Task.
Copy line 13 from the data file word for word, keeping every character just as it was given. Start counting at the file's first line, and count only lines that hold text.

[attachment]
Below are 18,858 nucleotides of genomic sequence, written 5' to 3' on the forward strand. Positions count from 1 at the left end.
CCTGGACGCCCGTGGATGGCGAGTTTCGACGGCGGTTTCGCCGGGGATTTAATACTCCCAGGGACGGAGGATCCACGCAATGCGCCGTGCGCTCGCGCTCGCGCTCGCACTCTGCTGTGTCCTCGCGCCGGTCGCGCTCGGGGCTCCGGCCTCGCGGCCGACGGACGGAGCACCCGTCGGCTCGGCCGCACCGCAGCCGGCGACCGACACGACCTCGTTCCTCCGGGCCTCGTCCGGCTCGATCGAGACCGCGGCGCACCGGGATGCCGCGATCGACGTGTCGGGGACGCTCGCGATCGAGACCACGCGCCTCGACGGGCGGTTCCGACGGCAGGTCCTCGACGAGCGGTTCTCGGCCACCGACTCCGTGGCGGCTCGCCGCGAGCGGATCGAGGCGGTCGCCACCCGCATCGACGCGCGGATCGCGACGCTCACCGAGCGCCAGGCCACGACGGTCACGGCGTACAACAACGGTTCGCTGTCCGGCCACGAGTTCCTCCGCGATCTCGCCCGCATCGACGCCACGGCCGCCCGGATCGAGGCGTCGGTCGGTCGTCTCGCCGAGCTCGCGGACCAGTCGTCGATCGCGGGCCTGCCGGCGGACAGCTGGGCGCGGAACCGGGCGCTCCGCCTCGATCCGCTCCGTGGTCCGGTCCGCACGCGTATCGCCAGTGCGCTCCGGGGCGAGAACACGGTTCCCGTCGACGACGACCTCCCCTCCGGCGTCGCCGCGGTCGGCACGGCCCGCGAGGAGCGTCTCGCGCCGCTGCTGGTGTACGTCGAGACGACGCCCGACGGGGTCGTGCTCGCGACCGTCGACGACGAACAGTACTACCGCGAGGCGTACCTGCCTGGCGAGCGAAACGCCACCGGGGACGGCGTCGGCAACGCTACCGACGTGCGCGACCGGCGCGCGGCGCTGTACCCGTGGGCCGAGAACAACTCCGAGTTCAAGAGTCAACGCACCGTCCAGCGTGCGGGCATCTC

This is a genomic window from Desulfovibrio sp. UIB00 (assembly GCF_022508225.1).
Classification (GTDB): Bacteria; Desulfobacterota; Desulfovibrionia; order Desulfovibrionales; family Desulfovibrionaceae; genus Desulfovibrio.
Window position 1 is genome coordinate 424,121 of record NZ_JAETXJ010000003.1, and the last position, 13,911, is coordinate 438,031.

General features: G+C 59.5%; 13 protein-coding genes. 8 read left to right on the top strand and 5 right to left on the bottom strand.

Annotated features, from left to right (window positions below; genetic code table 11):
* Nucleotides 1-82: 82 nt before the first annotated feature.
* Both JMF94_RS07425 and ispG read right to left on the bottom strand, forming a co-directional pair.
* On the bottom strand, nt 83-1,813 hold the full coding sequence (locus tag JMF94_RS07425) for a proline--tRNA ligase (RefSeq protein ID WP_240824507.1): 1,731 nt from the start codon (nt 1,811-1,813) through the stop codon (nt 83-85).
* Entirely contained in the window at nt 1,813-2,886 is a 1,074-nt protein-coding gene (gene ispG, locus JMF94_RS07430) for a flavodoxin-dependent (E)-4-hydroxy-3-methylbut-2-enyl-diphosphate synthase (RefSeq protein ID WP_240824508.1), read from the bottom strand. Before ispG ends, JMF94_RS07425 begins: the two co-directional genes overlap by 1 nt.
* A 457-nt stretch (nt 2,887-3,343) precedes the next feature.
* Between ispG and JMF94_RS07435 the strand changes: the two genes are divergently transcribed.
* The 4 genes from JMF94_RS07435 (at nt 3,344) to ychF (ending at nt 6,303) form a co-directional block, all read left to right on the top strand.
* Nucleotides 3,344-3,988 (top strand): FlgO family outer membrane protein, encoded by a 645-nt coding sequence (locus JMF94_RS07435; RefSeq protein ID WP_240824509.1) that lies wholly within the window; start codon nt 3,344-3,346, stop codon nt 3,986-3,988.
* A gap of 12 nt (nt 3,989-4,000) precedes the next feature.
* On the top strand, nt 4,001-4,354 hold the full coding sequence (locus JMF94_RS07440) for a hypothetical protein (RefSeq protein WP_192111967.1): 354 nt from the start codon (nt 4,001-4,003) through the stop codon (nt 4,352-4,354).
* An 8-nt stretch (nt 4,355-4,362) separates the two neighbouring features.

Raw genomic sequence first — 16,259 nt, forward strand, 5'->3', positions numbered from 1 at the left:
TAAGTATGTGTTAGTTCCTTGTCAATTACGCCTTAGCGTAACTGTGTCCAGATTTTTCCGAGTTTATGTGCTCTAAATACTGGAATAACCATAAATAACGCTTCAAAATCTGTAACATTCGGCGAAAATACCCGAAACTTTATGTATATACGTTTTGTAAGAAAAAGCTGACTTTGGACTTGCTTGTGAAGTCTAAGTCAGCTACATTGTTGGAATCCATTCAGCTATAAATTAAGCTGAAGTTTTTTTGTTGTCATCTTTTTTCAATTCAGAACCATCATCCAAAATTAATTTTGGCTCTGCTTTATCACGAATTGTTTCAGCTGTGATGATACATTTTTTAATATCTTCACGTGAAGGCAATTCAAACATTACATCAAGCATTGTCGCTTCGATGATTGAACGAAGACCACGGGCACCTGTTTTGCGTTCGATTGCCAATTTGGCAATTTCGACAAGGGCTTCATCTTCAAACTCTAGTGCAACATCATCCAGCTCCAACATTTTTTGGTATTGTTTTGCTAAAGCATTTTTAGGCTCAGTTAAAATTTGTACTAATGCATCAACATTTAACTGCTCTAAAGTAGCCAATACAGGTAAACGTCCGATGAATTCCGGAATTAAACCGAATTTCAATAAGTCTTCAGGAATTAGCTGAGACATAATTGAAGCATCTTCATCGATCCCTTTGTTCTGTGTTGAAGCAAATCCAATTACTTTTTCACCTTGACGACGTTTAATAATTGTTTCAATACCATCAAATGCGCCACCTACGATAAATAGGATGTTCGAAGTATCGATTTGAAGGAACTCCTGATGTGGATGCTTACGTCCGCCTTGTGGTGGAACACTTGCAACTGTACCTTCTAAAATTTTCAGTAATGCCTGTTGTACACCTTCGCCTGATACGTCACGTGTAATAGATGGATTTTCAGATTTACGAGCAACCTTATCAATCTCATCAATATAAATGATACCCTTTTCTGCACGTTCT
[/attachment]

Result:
* Between ispG and JMF94_RS07435 the strand changes: the two genes are divergently transcribed.